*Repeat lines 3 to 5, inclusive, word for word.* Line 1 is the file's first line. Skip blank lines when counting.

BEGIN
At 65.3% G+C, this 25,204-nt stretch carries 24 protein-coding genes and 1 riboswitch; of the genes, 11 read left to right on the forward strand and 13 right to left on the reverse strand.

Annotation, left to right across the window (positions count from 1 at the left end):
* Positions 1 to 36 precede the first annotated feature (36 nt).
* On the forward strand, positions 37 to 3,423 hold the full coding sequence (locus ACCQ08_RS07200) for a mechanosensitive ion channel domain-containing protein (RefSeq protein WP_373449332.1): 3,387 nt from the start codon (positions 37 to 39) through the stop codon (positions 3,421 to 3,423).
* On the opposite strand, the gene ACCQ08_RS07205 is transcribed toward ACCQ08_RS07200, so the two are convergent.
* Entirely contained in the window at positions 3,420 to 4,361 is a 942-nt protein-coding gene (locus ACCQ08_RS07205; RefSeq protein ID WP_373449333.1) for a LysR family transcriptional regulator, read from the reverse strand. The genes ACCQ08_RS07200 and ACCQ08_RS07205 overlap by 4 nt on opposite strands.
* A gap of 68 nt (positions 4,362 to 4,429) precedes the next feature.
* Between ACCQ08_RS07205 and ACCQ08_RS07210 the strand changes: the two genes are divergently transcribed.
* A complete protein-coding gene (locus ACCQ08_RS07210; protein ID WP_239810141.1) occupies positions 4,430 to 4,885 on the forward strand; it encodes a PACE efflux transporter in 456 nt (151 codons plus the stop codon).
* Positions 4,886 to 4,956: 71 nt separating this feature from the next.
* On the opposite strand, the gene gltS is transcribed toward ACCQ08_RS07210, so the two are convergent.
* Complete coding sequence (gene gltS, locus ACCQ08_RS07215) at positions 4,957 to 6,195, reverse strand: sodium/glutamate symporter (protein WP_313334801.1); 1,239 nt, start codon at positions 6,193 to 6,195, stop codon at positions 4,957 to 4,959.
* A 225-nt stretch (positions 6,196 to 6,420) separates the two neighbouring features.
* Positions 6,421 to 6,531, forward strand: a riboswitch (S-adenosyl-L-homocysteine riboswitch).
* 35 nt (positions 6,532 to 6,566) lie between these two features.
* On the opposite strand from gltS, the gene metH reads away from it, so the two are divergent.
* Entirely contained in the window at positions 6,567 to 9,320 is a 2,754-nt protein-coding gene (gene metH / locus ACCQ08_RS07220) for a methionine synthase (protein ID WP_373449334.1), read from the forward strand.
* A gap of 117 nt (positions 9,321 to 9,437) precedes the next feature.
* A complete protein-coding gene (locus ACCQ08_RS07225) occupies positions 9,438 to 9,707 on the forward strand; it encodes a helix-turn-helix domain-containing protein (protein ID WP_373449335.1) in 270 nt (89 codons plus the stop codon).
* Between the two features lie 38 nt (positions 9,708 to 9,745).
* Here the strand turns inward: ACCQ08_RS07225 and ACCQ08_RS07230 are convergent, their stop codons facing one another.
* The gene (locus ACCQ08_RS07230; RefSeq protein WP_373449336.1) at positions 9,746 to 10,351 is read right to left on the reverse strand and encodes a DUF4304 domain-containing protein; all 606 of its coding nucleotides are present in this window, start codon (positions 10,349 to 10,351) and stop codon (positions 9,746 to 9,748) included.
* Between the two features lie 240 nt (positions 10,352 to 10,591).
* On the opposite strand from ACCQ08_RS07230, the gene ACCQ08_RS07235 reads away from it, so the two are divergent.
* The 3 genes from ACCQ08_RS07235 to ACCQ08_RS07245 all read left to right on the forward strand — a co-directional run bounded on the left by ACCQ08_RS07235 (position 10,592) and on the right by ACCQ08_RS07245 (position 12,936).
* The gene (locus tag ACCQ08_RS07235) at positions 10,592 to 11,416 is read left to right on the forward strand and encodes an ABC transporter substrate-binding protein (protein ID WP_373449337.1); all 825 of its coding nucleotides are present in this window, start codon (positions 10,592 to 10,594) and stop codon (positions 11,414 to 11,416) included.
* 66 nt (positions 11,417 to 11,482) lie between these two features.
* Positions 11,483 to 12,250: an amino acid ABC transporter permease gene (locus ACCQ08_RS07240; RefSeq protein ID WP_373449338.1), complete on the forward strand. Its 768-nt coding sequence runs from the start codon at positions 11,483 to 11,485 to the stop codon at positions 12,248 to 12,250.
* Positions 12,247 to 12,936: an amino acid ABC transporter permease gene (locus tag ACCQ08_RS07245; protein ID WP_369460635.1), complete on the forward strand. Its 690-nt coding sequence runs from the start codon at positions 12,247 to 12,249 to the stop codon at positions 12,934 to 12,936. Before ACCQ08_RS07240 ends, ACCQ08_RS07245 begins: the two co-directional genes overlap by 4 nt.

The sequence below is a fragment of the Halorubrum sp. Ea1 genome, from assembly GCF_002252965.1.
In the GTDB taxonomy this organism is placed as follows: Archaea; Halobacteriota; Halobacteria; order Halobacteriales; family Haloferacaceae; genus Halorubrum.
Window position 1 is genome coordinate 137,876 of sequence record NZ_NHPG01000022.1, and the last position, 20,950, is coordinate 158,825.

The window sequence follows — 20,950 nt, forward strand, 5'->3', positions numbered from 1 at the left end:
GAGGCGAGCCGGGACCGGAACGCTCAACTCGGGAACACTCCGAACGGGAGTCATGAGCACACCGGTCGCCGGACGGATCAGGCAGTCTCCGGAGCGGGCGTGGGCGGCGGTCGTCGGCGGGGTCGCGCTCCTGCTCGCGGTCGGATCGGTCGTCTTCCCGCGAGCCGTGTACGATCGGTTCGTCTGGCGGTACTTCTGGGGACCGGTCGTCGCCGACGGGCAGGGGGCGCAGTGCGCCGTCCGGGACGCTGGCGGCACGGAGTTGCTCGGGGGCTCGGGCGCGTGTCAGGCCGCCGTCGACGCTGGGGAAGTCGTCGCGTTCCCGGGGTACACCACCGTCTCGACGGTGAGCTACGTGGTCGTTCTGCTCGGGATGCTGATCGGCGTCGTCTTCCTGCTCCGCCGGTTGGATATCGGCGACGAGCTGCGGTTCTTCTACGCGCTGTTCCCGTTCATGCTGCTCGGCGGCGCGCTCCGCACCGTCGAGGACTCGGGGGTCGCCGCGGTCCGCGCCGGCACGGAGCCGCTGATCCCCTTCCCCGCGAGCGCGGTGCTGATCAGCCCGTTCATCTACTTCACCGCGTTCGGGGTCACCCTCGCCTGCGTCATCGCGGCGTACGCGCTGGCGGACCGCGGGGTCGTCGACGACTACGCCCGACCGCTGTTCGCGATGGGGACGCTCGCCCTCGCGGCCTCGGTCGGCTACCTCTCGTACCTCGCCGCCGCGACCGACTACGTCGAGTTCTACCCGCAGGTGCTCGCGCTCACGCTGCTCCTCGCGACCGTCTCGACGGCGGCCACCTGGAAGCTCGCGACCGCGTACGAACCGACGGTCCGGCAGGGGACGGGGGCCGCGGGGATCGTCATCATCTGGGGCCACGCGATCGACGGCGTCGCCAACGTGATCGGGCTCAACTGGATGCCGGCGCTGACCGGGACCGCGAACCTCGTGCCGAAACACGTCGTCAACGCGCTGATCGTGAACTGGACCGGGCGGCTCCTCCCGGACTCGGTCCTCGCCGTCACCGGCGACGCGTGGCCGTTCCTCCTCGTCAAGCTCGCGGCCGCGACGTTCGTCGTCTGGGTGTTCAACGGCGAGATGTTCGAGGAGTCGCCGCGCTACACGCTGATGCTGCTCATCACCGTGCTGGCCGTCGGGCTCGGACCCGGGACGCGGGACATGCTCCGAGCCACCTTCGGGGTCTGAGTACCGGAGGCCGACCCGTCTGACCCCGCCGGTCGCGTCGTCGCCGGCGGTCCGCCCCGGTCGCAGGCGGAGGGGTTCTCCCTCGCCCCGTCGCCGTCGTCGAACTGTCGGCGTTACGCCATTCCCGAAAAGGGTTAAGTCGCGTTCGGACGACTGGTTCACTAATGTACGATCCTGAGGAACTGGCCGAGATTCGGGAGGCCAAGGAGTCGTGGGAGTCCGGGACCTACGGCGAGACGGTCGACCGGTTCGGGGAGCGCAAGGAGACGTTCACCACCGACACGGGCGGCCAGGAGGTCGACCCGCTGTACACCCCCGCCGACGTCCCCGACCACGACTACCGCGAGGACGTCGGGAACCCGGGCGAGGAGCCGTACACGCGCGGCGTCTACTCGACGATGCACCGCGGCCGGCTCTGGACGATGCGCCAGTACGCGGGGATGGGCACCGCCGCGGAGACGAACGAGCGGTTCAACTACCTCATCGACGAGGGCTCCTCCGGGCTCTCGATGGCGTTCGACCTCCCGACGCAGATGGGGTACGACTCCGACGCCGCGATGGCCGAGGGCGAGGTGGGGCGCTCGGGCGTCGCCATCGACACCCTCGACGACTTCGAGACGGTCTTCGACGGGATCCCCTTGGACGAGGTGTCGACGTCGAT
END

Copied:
* Positions 1 to 36 precede the first annotated feature (36 nt).
* On the forward strand, positions 37 to 3,423 hold the full coding sequence (locus ACCQ08_RS07200) for a mechanosensitive ion channel domain-containing protein (RefSeq protein WP_373449332.1): 3,387 nt from the start codon (positions 37 to 39) through the stop codon (positions 3,421 to 3,423).
* On the opposite strand, the gene ACCQ08_RS07205 is transcribed toward ACCQ08_RS07200, so the two are convergent.